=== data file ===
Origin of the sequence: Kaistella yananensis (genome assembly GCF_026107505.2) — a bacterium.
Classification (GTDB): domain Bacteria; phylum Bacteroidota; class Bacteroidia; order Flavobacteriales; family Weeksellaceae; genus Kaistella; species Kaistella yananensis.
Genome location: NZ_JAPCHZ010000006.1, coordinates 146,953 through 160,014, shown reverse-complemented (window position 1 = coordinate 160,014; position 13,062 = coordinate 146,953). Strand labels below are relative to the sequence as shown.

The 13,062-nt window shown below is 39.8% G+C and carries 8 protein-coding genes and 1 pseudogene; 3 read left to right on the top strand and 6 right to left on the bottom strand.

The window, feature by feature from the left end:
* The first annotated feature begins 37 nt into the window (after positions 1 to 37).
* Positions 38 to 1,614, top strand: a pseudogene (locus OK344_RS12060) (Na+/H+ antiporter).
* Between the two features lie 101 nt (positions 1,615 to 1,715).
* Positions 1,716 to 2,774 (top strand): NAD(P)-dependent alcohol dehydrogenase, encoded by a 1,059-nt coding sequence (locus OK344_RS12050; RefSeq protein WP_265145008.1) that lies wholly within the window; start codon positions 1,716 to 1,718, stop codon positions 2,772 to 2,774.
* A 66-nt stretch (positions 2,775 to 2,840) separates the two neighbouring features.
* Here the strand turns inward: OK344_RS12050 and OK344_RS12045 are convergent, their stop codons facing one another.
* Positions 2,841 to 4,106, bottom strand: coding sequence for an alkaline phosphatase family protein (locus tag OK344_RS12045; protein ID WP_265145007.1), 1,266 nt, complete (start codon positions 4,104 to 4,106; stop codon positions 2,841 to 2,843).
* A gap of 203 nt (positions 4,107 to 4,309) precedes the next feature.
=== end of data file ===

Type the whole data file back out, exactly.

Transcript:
Origin of the sequence: Kaistella yananensis (genome assembly GCF_026107505.2) — a bacterium.
Classification (GTDB): domain Bacteria; phylum Bacteroidota; class Bacteroidia; order Flavobacteriales; family Weeksellaceae; genus Kaistella; species Kaistella yananensis.
Genome location: NZ_JAPCHZ010000006.1, coordinates 146,953 through 160,014, shown reverse-complemented (window position 1 = coordinate 160,014; position 13,062 = coordinate 146,953). Strand labels below are relative to the sequence as shown.

The 13,062-nt window shown below is 39.8% G+C and carries 8 protein-coding genes and 1 pseudogene; 3 read left to right on the top strand and 6 right to left on the bottom strand.

The window, feature by feature from the left end:
* The first annotated feature begins 37 nt into the window (after positions 1 to 37).
* Positions 38 to 1,614, top strand: a pseudogene (locus OK344_RS12060) (Na+/H+ antiporter).
* Between the two features lie 101 nt (positions 1,615 to 1,715).
* Positions 1,716 to 2,774 (top strand): NAD(P)-dependent alcohol dehydrogenase, encoded by a 1,059-nt coding sequence (locus OK344_RS12050; RefSeq protein WP_265145008.1) that lies wholly within the window; start codon positions 1,716 to 1,718, stop codon positions 2,772 to 2,774.
* A 66-nt stretch (positions 2,775 to 2,840) separates the two neighbouring features.
* Here the strand turns inward: OK344_RS12050 and OK344_RS12045 are convergent, their stop codons facing one another.
* Positions 2,841 to 4,106, bottom strand: coding sequence for an alkaline phosphatase family protein (locus tag OK344_RS12045; protein ID WP_265145007.1), 1,266 nt, complete (start codon positions 4,104 to 4,106; stop codon positions 2,841 to 2,843).
* A gap of 203 nt (positions 4,107 to 4,309) precedes the next feature.